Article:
For years the Maxi Jet line of pumps has been one of the most popular powerheads of the aquarium hobby. Originally designed for general circulation and powering undergravel filters, the pumps have been reapplied for powering skimmers, reactors, media filters and there are modification kits available which elegantly convert the centrifugal pumps into propeller pumps. The pumps’ only drawback was that the largest model had a maximum flow rate just shy of 300 gallons per hour. Enter 2008 and the Maxi Jet line has finally been revamped to include more powerful models known as the Maxi Jet Utility (MJU) pumps. This review features the three largest currently available models, the MJU 1100, MJU 1800 and MJU 3000, although two larger models are scheduled to be released in the near future.
The packaging on the outside of the box is surprisingly useful. The front panel clearly states the model number, maximum flow rate and expected flow rate at four feet of head pressure. Although many pump manufacturers include some kind of flow curve for larger pumps, it is useful for hobbyist to know how a pump will perform at a typical height for flow return from a sump. The MJU pumps come with a 3-year warranty and I expect them to be dependable. Out of the box the pumps have a good feel when handled, the parts fit together tightly yet most of the adjustments and conversions can be performed without the use of tools. Just like the classic Maxi Jets, the MJU pumps come with a slew of parts and fittings to get the maximum functionality for a range of applications but the pumps have a two-prong, ungrounded plug. The parts include (temporarily useful) suction cups, male threaded barb fittings with an o-ring seal and the internal and external use faceplates.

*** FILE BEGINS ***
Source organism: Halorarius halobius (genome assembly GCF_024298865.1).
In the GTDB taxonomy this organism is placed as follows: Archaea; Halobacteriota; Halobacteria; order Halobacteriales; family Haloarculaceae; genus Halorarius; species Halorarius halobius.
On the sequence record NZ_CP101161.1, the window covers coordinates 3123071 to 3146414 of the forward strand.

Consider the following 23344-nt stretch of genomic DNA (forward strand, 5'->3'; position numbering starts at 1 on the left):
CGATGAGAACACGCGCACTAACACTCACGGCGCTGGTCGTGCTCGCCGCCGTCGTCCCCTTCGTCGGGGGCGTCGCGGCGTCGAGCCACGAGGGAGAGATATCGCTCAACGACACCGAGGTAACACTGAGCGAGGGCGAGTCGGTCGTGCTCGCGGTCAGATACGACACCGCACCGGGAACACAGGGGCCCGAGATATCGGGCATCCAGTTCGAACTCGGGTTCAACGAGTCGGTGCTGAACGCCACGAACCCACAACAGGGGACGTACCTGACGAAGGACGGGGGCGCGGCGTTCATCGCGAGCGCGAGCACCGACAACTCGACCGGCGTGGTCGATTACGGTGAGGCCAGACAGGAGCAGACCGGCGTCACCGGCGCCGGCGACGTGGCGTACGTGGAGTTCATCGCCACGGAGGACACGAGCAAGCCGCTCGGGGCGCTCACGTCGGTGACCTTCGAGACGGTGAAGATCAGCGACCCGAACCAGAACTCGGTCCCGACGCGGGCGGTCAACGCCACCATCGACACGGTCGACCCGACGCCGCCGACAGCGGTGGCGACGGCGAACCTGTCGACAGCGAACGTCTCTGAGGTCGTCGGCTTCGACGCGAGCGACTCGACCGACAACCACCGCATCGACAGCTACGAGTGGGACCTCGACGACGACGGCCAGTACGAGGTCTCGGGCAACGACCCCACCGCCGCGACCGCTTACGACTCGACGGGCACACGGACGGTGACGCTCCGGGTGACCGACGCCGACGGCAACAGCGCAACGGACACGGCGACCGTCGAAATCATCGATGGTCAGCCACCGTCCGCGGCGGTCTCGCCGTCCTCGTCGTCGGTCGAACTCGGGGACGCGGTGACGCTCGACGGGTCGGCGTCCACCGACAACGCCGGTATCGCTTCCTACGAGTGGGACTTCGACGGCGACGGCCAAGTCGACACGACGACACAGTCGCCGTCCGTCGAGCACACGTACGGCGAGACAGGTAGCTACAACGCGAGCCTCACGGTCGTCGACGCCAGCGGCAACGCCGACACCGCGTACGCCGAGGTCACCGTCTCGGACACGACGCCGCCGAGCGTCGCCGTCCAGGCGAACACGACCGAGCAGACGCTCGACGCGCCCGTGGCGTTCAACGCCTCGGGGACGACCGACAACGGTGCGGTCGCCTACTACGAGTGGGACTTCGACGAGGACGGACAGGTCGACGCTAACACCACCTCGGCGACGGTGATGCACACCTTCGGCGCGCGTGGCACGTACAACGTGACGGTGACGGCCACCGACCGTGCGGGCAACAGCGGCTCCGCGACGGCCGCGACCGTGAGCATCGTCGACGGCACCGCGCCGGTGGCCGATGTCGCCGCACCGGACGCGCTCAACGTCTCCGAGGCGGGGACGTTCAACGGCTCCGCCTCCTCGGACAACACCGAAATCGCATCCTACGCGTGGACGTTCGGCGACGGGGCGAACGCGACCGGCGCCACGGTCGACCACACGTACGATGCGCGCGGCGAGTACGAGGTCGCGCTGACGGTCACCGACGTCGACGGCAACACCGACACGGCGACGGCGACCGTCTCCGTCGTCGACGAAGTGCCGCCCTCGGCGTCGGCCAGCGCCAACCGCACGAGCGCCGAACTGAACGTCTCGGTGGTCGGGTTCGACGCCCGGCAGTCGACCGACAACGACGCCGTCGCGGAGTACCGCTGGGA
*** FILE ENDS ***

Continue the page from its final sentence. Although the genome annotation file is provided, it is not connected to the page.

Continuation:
Internal or External Use
One of the main changes which differentiate the Maxi Jet Utility line from the classic Maxi Jets is their ability to be converted from an internal powerhead or pump to an external pump simply by switching the faceplate. The faceplates of the MJU 1100 are snap on but the larger MJU 1800 and 3000 have two stainless steel screws which firmly fasten the internal use faceplate. All of the internal use faceplates have a flow adjustment “disc” which doubles as an intake screen. This built-in flow control is useful for quick adjustment of the flow rate but when used in a reef this disc will likely be difficult to adjust once it becomes bio-fouled by encrusting organisms if it is not frequently cleaned. Furthermore, all the MJU pumps have a female threaded outlet, ½” for the MJU 1100 and ¾” for the MJU 1800 and 3000, and the external use faceplates have female threaded inlets of the same size. The inlet and outlet threads can accept the included barbed adapter or they can be hard plumbed using standard PVC fittings.